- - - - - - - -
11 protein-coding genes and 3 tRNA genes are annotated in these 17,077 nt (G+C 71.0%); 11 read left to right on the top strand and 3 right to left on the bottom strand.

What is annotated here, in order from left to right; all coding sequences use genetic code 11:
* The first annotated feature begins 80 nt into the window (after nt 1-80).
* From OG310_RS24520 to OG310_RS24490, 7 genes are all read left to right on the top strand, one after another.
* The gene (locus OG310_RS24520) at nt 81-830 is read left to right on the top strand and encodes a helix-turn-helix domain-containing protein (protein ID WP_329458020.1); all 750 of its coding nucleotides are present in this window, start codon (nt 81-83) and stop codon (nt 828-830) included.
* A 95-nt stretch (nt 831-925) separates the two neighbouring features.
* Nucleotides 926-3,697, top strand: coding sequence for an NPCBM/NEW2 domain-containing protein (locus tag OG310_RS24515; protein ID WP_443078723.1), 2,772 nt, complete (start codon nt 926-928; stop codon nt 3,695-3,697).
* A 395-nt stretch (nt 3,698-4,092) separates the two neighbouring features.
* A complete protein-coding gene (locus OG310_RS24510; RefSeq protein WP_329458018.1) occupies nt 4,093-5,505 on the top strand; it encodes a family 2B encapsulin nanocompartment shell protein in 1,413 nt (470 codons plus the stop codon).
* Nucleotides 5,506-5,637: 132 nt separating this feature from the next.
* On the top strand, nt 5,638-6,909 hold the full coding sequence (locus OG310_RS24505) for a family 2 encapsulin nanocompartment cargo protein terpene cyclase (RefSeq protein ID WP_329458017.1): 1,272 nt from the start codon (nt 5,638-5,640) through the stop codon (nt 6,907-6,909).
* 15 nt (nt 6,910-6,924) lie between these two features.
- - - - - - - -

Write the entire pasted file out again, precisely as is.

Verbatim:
11 protein-coding genes and 3 tRNA genes are annotated in these 17,077 nt (G+C 71.0%); 11 read left to right on the top strand and 3 right to left on the bottom strand.

What is annotated here, in order from left to right; all coding sequences use genetic code 11:
* The first annotated feature begins 80 nt into the window (after nt 1-80).
* From OG310_RS24520 to OG310_RS24490, 7 genes are all read left to right on the top strand, one after another.
* The gene (locus OG310_RS24520) at nt 81-830 is read left to right on the top strand and encodes a helix-turn-helix domain-containing protein (protein ID WP_329458020.1); all 750 of its coding nucleotides are present in this window, start codon (nt 81-83) and stop codon (nt 828-830) included.
* A 95-nt stretch (nt 831-925) separates the two neighbouring features.
* Nucleotides 926-3,697, top strand: coding sequence for an NPCBM/NEW2 domain-containing protein (locus tag OG310_RS24515; protein ID WP_443078723.1), 2,772 nt, complete (start codon nt 926-928; stop codon nt 3,695-3,697).
* A 395-nt stretch (nt 3,698-4,092) separates the two neighbouring features.
* A complete protein-coding gene (locus OG310_RS24510; RefSeq protein WP_329458018.1) occupies nt 4,093-5,505 on the top strand; it encodes a family 2B encapsulin nanocompartment shell protein in 1,413 nt (470 codons plus the stop codon).
* Nucleotides 5,506-5,637: 132 nt separating this feature from the next.
* On the top strand, nt 5,638-6,909 hold the full coding sequence (locus OG310_RS24505) for a family 2 encapsulin nanocompartment cargo protein terpene cyclase (RefSeq protein ID WP_329458017.1): 1,272 nt from the start codon (nt 5,638-5,640) through the stop codon (nt 6,907-6,909).
* 15 nt (nt 6,910-6,924) lie between these two features.